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Life by Design


Clash of Religions at the Agora

Posted by Carren |

Last September 11 to 13, I got the chance to attend my first international film festival. While expectations can equal reality, it was still a great experience. I got to roam the streets of Toronto for just a little bit, and I got to see some upcoming releases. I'll be writing a few of my impressions here, let me know what you think when you see the movie released. I'll be happy to trade notes.

History at its best tells the story of both the past and the present. In Agora, director and co-writer Alejandro AmenĂ¡bar is able to do both.

Aptly titled after the Greek word meaning “gathering place,” Agora recounts the clash between the Pagan, Christian, and Jewish religions in the 4th century city of Alexandria, eventually leading to the destruction of the great library of Alexandria. The story centers on Hypatia (Rachel Weisz), an extraordinary female philosopher, mathematician, and astronomer whose love for knowledge far exceeds her interests in romance.

By following her journey, audiences gradually become aware of the turmoil roiling beneath society’s surface as the newly legalized Christian religion bubbles up and explodes over a predominantly pagan culture. Later on, conflict bursts again as the primitive but now-predominant Christian faction attempts to inflict moral ascendancy on their Jewish brothers.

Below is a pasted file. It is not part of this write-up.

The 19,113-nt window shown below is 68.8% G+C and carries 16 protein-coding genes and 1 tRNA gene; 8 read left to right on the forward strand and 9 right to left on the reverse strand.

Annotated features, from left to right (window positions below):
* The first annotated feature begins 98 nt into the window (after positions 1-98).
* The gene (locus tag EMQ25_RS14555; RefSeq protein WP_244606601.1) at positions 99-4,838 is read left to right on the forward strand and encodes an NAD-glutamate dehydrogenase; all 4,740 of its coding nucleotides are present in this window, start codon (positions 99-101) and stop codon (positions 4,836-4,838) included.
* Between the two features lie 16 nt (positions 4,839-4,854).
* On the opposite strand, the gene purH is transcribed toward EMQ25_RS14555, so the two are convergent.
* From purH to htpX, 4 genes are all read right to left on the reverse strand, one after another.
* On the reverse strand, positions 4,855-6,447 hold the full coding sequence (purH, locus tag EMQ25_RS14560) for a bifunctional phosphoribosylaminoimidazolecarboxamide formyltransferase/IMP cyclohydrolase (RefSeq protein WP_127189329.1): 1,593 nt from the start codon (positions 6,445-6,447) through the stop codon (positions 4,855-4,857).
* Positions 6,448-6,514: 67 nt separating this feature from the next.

Writers Alejandro AmenĂ¡bar and Mateo Gil expertly tackle this tragic macro theme by weaving in the love triangle between Hypatia; her student, Orestes (Oscar Isaac); and her slave, Davus (Max Minghella). While this romantic plotline never fully comes to head, it’s a device that mimics the tension between the different religious factions especially as the story progresses. Orestes becomes the Prefect of Alexandria, the highest official in the city, and Davus becomes a member of the Parabolani, an extremist brotherhood forcing moral conformity with Christian values.

What by far was the most lyrical aspect of the movie is Hypatia’s lifelong search for the answers to the secrets of the cosmos. Greek scholars have always upheld Ptolemy’s geocentric theory, placing the Earth in the middle of the system with other planets orbiting in a circle, the perfect (therefore only fitting) shape.

In her search for answers, Hypatia has to do away with her long-held assumptions. At one point, she paces her study room telling herself (and perhaps even audiences who are listening), “What if we see the world just as it is?” Hypatia’s academic cool-headedness juxtaposed with the ongoing mindless religious fervor surrounding her takes on a deepened significance, a subtle suggestion on what it takes for people of differing beliefs to peacefully co-exist.

Though Agora won’t send your heart plummeting or soaring, it will set your mind racing. By masterful allegory both on the micro and macro, it questions what beliefs we have and asks how far each of us will go to uphold it. This question, which tore apart a great city, is as relevant now as it was 1,600 years ago.


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